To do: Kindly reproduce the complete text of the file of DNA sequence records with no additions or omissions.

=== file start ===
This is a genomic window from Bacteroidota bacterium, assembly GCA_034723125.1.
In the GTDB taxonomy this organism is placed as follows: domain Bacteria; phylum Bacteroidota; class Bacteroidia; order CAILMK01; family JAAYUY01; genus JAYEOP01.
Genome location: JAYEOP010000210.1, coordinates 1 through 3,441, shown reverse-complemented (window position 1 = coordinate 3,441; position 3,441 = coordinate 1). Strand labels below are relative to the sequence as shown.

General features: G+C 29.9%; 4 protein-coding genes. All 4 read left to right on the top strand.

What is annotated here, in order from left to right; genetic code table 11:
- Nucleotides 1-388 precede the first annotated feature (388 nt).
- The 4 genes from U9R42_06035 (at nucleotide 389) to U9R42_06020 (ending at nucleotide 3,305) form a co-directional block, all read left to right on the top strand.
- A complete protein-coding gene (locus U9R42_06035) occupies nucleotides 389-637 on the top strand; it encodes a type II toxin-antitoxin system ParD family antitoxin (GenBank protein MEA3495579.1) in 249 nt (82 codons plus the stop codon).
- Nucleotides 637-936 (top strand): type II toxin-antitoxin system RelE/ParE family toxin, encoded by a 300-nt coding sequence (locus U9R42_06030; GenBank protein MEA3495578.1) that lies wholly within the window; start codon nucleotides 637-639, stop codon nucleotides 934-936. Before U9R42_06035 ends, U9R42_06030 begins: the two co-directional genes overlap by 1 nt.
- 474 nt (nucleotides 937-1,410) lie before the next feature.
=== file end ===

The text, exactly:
This is a genomic window from Bacteroidota bacterium, assembly GCA_034723125.1.
In the GTDB taxonomy this organism is placed as follows: domain Bacteria; phylum Bacteroidota; class Bacteroidia; order CAILMK01; family JAAYUY01; genus JAYEOP01.
Genome location: JAYEOP010000210.1, coordinates 1 through 3,441, shown reverse-complemented (window position 1 = coordinate 3,441; position 3,441 = coordinate 1). Strand labels below are relative to the sequence as shown.

General features: G+C 29.9%; 4 protein-coding genes. All 4 read left to right on the top strand.

What is annotated here, in order from left to right; genetic code table 11:
- Nucleotides 1-388 precede the first annotated feature (388 nt).
- The 4 genes from U9R42_06035 (at nucleotide 389) to U9R42_06020 (ending at nucleotide 3,305) form a co-directional block, all read left to right on the top strand.
- A complete protein-coding gene (locus U9R42_06035) occupies nucleotides 389-637 on the top strand; it encodes a type II toxin-antitoxin system ParD family antitoxin (GenBank protein MEA3495579.1) in 249 nt (82 codons plus the stop codon).
- Nucleotides 637-936 (top strand): type II toxin-antitoxin system RelE/ParE family toxin, encoded by a 300-nt coding sequence (locus U9R42_06030; GenBank protein MEA3495578.1) that lies wholly within the window; start codon nucleotides 637-639, stop codon nucleotides 934-936. Before U9R42_06035 ends, U9R42_06030 begins: the two co-directional genes overlap by 1 nt.
- 474 nt (nucleotides 937-1,410) lie before the next feature.